The fight is due to be held in Diriyah, on the outskirts of Riyadh, on December 7.
“We had approaches from Saudi Arabia, Dubai, Qatar and Abu Dhabi,” Hearn told a media conference in London, explaining the decision to stage the fight In Riyadh.
“We wanted to go somewhere that believed in the sport of boxing, which had a vision. We already knew Saudi Arabia was for real and knew they were investing in the sport of boxing. That was very important for us.”
“It’s likely to be yet another opportunity for the Saudi authorities to try to ‘sportswash’ their severely tarnished image,” said Felix Jakens, Amnesty International UK’s Head of Campaigns.
Hearn also believes the country’s growing population — over 34 million — can give boxing a platform to reach new levels of popularity.
“If Saudi Arabia is going to invest in these fights, with the population they have, with the potential to grow the sport of boxing, you could be seeing a big change in the dynamics of the sport, which truly excites me,” Hearn added.
CNN has reached out to Saudi Arabian government officials but has yet to receive a reply.
On Wednesday, a video on social media appeared to show Ruiz Jr. dismissing the fight would be held in Saudi Arabia and a widely reported television appearance later added to the confusion.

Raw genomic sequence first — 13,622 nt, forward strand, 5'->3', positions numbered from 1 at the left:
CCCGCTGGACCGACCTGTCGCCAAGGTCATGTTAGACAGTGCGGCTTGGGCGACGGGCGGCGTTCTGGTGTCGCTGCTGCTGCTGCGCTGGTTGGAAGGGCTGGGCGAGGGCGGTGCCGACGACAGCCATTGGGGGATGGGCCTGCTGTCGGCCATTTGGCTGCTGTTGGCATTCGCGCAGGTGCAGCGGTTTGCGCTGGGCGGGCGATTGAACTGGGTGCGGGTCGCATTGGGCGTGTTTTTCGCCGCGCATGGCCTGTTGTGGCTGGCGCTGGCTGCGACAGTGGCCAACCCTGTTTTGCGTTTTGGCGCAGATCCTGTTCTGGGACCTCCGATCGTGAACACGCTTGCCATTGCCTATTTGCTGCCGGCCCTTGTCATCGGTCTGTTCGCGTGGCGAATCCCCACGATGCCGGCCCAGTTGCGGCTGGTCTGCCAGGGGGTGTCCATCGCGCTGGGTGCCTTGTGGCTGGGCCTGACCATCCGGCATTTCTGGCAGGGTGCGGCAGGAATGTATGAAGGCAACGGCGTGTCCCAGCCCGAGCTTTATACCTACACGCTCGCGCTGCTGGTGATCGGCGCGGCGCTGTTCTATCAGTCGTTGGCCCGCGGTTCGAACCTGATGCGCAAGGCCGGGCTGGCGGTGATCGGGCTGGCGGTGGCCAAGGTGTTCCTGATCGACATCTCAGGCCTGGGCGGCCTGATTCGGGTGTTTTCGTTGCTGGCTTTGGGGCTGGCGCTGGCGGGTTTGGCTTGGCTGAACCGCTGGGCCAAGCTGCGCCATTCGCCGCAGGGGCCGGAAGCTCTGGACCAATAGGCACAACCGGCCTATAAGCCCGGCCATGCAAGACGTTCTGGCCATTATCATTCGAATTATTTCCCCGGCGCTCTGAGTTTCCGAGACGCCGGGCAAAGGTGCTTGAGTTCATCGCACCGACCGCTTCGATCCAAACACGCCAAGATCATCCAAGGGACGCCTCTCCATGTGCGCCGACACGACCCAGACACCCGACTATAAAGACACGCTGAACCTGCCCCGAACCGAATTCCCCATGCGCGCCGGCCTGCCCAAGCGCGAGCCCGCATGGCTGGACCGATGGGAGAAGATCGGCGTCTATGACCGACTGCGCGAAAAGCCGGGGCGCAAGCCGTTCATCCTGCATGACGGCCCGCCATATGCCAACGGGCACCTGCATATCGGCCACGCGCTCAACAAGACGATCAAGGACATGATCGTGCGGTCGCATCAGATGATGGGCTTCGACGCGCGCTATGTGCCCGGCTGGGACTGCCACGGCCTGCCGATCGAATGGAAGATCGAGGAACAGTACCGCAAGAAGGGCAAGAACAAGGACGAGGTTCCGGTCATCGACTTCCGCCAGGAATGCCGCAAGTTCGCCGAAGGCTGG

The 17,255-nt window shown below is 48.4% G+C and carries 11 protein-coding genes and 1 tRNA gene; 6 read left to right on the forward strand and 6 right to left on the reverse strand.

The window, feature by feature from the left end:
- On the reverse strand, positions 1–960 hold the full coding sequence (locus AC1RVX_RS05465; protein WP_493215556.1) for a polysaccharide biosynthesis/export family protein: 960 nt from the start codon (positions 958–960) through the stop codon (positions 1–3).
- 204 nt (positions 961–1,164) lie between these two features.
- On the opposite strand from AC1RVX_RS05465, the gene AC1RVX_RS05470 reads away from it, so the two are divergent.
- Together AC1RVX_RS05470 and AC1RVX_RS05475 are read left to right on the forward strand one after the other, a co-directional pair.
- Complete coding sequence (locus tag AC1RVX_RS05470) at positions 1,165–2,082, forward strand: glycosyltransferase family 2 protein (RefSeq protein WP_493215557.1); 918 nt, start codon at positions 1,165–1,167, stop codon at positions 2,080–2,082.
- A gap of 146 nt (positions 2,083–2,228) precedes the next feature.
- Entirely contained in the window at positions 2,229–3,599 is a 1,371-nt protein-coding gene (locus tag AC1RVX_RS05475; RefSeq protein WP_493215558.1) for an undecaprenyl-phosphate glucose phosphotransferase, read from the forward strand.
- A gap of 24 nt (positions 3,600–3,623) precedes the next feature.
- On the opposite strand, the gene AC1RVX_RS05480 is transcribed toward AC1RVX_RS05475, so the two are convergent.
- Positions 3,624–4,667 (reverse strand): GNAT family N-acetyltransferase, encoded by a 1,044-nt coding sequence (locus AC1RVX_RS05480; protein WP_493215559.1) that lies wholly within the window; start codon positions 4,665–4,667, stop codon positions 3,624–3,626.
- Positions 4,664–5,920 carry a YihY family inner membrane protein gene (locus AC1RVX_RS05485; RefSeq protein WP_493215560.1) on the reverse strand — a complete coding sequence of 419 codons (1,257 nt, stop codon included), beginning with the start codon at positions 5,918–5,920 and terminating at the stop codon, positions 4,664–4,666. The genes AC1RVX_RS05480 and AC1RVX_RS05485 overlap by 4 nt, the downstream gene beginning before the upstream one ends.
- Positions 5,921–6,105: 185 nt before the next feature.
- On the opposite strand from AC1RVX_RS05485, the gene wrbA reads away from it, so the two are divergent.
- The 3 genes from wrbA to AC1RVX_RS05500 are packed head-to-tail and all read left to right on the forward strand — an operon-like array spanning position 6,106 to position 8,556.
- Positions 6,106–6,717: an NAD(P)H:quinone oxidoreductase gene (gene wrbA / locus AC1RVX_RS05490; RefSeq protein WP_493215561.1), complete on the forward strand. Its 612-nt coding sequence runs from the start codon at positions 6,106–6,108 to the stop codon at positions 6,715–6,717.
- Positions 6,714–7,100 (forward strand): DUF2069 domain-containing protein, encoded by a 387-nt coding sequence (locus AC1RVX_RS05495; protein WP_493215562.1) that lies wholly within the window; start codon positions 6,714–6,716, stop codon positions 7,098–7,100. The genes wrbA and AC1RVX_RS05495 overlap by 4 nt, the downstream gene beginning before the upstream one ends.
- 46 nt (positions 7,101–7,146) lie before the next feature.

“I have not signed anything yet, we are negotiating everything,” he told ESPN in Mexico, before stating he would prefer the rematch to take place in New York.
However, Hearn said that both fighters have signed the contract and confirmed the fight would go ahead.
Ruiz, who was born in California but has Mexican parents, had made calls for the rematch to be held in Tijuana where he made his professional debut in 2009.
The Principality Stadium in Wales — the site of two professional victories for Joshua — had previously been thought of as the most likely site for the fight.
“Ruiz had a moan about the UK,” added Hearn. “We said: there’s your neutral venue.”